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A 'Preemptive' Strike


Tamoxifen, an effective treatment for breast cancer, may also prevent the disease in healthy women a new Cancer paper reveals. Although the drug has serious side effects — such as raising the risk of uterine cancer, heart attack, and stroke — it could be worth the risk for some healthy women under 55, reports New Scientist's Andy Coghlan. The paper — an analysis of data from four clinical trials of tamoxifen, taking into account information from more than 1.5 million women — suggests that there is a "window" in which the drug could be taken to prevent breast cancer, Coghlan says. "Women most likely to benefit are those aged 50 to 55 who are judged to have a risk of developing breast cancer within five years that is more than 66 percent higher than normal," he adds. One of the study's authors, Peter Alperin of the healthcare consultancy firm Archimedes, says that for every 1,000 women preemptively treated with tamoxifen, 29 cases of breast cancer and nine deaths from the disease could be prevented.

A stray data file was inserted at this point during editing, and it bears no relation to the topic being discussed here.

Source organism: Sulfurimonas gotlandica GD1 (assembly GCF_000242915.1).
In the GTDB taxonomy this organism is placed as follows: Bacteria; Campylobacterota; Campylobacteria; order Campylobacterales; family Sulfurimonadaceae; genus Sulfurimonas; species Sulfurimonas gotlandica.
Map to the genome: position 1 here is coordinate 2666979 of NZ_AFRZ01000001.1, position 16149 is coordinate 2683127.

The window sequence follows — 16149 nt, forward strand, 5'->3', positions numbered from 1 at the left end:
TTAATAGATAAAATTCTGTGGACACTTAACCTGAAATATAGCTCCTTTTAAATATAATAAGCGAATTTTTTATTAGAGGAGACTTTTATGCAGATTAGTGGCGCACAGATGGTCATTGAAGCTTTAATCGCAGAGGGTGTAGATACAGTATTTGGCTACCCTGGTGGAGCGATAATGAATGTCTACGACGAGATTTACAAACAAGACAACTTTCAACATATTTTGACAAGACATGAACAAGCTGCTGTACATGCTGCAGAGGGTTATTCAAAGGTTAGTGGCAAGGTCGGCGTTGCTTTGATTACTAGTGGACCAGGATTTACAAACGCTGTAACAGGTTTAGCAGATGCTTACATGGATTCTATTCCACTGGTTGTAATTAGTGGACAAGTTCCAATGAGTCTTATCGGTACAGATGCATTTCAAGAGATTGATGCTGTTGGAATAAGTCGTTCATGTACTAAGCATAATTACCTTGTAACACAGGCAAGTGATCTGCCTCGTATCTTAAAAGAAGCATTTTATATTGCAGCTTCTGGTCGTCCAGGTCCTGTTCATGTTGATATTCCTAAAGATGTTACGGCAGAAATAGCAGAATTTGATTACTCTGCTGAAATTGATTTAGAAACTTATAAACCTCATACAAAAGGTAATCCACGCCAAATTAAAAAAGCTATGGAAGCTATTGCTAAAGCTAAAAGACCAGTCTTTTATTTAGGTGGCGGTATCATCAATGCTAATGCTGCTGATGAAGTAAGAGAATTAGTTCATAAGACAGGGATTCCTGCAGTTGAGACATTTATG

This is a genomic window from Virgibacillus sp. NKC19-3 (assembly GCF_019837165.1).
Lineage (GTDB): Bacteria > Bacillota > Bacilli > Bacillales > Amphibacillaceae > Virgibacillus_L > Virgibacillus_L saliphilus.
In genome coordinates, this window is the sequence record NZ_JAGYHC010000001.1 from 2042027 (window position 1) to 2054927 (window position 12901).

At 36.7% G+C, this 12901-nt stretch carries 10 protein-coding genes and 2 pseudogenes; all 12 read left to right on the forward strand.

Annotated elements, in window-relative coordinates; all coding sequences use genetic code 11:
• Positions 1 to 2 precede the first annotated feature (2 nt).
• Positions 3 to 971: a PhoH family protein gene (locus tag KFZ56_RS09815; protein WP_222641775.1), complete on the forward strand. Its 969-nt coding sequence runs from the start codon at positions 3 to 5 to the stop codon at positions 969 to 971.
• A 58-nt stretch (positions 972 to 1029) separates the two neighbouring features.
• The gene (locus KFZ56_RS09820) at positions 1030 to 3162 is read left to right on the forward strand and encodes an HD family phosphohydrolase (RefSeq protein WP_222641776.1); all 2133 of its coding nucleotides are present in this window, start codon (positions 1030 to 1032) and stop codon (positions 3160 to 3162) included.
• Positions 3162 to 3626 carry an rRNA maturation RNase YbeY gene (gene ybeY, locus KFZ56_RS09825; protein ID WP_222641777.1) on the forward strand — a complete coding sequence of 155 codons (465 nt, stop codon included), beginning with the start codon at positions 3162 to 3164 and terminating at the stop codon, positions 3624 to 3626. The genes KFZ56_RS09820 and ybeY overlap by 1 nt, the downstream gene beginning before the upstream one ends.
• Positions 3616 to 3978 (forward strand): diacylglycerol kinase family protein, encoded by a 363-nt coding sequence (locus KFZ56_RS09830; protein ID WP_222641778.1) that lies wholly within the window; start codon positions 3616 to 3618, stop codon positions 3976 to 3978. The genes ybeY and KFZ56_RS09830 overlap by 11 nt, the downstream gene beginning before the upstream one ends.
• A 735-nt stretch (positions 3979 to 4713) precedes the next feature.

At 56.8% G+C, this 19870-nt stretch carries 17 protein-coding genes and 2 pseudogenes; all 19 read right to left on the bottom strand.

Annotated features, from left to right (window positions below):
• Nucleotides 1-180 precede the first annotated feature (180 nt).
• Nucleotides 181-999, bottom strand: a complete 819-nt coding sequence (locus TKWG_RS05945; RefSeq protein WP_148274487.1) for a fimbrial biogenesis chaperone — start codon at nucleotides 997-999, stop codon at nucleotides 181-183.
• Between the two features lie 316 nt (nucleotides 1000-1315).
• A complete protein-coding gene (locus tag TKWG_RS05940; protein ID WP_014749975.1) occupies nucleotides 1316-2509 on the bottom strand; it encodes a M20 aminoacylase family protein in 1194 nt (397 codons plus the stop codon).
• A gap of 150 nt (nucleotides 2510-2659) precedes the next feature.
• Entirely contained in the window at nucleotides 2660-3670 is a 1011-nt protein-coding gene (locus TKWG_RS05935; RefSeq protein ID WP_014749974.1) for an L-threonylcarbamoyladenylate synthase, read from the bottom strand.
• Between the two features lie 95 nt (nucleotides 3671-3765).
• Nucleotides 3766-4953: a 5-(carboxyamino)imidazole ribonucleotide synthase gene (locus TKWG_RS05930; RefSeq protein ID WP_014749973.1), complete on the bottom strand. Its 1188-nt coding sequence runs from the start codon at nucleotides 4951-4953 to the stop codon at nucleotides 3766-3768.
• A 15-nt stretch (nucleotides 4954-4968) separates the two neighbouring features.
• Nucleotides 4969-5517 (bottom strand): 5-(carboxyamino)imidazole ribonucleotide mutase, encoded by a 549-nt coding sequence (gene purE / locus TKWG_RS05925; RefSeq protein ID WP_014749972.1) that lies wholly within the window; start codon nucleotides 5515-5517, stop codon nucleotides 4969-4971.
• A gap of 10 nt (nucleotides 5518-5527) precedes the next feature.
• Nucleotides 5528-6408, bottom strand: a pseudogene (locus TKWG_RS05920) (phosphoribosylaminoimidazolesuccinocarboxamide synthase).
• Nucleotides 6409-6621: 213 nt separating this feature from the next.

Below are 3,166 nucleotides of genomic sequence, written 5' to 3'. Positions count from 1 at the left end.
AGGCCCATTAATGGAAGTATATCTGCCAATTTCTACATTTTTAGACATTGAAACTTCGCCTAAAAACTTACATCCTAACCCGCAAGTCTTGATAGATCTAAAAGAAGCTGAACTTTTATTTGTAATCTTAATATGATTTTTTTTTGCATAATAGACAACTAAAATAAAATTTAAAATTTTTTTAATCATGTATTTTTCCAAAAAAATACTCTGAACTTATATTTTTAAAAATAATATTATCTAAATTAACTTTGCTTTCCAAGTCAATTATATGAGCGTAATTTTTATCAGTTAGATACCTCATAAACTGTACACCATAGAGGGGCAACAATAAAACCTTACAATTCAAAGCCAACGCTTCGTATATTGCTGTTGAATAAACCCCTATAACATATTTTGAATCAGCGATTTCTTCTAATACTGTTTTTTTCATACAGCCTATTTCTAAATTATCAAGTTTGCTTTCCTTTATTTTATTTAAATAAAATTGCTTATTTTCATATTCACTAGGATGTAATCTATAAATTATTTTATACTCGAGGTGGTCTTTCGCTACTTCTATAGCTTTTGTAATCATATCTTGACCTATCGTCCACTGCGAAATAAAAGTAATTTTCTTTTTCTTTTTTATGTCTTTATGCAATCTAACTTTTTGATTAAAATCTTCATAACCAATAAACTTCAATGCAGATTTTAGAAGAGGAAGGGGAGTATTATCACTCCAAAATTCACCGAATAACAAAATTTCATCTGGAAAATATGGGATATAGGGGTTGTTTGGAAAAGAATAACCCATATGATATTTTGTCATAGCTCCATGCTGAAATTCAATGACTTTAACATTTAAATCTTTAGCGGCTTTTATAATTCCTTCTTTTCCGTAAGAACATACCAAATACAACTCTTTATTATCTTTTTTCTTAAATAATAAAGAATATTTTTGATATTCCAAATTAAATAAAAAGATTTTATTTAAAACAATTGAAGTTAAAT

The Scan

Not Immediately Told

The US National Institutes of Health tells lawmakers that one of its grantees did not immediately report that it had developed a more infectious coronavirus, Science says.

Seems Effective in Kids

The Associated Press reports that the Pfizer-BioNTech SARS-CoV-2 vaccine for children appears to be highly effective at preventing symptomatic disease.

Intelligence Warning on Bioeconomy Threats

US intelligence warns over China's focus on technologies and data related to the bioeconomy, the New York Times reports.

PLOS Papers on Campylobacteriosis Sources, Inherited Retinal Dystrophies, Liver Cancer Prognosis

In PLOS this week: approach to uncover source of Campylobacteriosis, genetic risk factors for inherited retinal dystrophies, and more.